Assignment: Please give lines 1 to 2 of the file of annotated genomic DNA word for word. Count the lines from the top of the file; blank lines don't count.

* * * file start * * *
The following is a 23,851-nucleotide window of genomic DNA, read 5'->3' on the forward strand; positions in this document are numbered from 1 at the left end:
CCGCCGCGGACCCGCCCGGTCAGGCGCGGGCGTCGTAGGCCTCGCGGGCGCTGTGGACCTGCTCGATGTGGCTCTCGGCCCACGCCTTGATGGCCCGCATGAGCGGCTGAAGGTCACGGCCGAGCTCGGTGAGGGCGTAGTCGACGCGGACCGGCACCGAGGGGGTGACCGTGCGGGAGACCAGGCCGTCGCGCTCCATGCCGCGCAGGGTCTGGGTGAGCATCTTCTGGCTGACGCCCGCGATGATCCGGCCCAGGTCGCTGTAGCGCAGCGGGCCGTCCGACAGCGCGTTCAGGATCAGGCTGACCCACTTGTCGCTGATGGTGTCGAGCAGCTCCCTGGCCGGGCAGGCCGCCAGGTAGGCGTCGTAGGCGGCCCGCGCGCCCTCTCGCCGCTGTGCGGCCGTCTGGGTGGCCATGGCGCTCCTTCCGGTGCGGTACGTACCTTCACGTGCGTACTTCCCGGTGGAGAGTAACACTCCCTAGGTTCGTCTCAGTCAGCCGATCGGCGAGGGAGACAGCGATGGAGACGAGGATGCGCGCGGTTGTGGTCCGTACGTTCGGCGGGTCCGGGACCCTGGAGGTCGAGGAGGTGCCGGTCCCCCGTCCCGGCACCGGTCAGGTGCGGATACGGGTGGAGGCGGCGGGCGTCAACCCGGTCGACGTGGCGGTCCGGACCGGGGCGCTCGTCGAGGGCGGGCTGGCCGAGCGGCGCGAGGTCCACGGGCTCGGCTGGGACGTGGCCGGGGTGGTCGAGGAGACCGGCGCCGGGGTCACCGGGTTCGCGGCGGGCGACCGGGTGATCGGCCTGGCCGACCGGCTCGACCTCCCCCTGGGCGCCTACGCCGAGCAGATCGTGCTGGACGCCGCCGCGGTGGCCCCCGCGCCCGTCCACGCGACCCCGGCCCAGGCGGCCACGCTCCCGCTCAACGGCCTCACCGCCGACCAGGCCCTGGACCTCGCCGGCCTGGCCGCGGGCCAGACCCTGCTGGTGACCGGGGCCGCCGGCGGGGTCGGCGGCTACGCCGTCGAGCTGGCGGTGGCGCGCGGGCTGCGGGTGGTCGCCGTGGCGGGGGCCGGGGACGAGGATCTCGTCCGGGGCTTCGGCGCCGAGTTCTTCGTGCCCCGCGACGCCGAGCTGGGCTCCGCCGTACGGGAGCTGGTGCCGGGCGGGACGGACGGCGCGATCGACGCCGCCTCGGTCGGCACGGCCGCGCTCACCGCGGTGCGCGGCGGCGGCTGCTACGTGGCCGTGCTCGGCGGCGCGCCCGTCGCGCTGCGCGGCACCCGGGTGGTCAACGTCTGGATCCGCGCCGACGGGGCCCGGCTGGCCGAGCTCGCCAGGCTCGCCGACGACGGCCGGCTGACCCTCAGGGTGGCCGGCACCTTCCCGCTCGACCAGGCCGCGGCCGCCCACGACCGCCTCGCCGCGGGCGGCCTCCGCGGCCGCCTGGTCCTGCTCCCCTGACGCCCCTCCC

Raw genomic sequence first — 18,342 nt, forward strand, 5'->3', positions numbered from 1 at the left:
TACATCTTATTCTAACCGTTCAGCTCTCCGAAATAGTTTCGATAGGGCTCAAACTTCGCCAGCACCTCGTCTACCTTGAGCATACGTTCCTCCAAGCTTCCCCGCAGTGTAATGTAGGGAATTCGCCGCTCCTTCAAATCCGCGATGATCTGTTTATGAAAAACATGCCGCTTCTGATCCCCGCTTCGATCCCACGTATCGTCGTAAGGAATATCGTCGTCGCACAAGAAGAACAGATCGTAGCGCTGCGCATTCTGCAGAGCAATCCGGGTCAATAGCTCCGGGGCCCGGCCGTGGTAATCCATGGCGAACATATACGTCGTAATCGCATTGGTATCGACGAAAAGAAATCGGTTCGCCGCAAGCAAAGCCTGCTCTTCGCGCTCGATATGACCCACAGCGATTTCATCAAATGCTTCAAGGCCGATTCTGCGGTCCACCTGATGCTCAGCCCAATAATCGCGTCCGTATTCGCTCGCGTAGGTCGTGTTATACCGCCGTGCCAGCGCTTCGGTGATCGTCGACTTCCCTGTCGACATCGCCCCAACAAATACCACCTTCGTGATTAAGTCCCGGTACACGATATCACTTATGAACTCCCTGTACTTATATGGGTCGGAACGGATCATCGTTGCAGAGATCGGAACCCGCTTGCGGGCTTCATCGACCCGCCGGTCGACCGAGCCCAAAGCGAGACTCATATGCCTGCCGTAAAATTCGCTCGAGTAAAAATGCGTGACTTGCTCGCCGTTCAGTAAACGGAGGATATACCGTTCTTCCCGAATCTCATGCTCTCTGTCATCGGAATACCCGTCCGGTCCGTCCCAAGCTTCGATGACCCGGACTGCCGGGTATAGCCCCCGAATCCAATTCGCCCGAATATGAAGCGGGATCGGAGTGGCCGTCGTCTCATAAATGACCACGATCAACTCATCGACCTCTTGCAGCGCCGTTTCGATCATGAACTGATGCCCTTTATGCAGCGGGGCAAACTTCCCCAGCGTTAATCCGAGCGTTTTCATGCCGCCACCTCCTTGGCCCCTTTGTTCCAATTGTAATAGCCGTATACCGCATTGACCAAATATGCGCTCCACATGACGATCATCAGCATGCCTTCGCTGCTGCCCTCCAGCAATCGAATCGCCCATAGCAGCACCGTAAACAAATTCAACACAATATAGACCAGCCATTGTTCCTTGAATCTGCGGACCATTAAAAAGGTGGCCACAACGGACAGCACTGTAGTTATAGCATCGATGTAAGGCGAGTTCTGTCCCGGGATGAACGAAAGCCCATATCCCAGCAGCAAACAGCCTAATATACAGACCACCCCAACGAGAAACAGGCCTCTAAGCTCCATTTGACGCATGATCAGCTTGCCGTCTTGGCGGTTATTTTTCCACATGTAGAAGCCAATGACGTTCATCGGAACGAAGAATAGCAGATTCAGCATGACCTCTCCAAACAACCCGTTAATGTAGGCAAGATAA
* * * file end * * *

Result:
The following is a 23,851-nucleotide window of genomic DNA, read 5'->3' on the forward strand; positions in this document are numbered from 1 at the left end:
CCGCCGCGGACCCGCCCGGTCAGGCGCGGGCGTCGTAGGCCTCGCGGGCGCTGTGGACCTGCTCGATGTGGCTCTCGGCCCACGCCTTGATGGCCCGCATGAGCGGCTGAAGGTCACGGCCGAGCTCGGTGAGGGCGTAGTCGACGCGGACCGGCACCGAGGGGGTGACCGTGCGGGAGACCAGGCCGTCGCGCTCCATGCCGCGCAGGGTCTGGGTGAGCATCTTCTGGCTGACGCCCGCGATGATCCGGCCCAGGTCGCTGTAGCGCAGCGGGCCGTCCGACAGCGCGTTCAGGATCAGGCTGACCCACTTGTCGCTGATGGTGTCGAGCAGCTCCCTGGCCGGGCAGGCCGCCAGGTAGGCGTCGTAGGCGGCCCGCGCGCCCTCTCGCCGCTGTGCGGCCGTCTGGGTGGCCATGGCGCTCCTTCCGGTGCGGTACGTACCTTCACGTGCGTACTTCCCGGTGGAGAGTAACACTCCCTAGGTTCGTCTCAGTCAGCCGATCGGCGAGGGAGACAGCGATGGAGACGAGGATGCGCGCGGTTGTGGTCCGTACGTTCGGCGGGTCCGGGACCCTGGAGGTCGAGGAGGTGCCGGTCCCCCGTCCCGGCACCGGTCAGGTGCGGATACGGGTGGAGGCGGCGGGCGTCAACCCGGTCGACGTGGCGGTCCGGACCGGGGCGCTCGTCGAGGGCGGGCTGGCCGAGCGGCGCGAGGTCCACGGGCTCGGCTGGGACGTGGCCGGGGTGGTCGAGGAGACCGGCGCCGGGGTCACCGGGTTCGCGGCGGGCGACCGGGTGATCGGCCTGGCCGACCGGCTCGACCTCCCCCTGGGCGCCTACGCCGAGCAGATCGTGCTGGACGCCGCCGCGGTGGCCCCCGCGCCCGTCCACGCGACCCCGGCCCAGGCGGCCACGCTCCCGCTCAACGGCCTCACCGCCGACCAGGCCCTGGACCTCGCCGGCCTGGCCGCGGGCCAGACCCTGCTGGTGACCGGGGCCGCCGGCGGGGTCGGCGGCTACGCCGTCGAGCTGGCGGTGGCGCGCGGGCTGCGGGTGGTCGCCGTGGCGGGGGCCGGGGACGAGGATCTCGTCCGGGGCTTCGGCGCCGAGTTCTTCGTGCCCCGCGACGCCGAGCTGGGCTCCGCCGTACGGGAGCTGGTGCCGGGCGGGACGGACGGCGCGATCGACGCCGCCTCGGTCGGCACGGCCGCGCTCACCGCGGTGCGCGGCGGCGGCTGCTACGTGGCCGTGCTCGGCGGCGCGCCCGTCGCGCTGCGCGGCACCCGGGTGGTCAACGTCTGGATCCGCGCCGACGGGGCCCGGCTGGCCGAGCTCGCCAGGCTCGCCGACGACGGCCGGCTGACCCTCAGGGTGGCCGGCACCTTCCCGCTCGACCAGGCCGCGGCCGCCCACGACCGCCTCGCCGCGGGCGGCCTCCGCGGCCGCCTGGTCCTGCTCCCCTGACGCCCCTCCC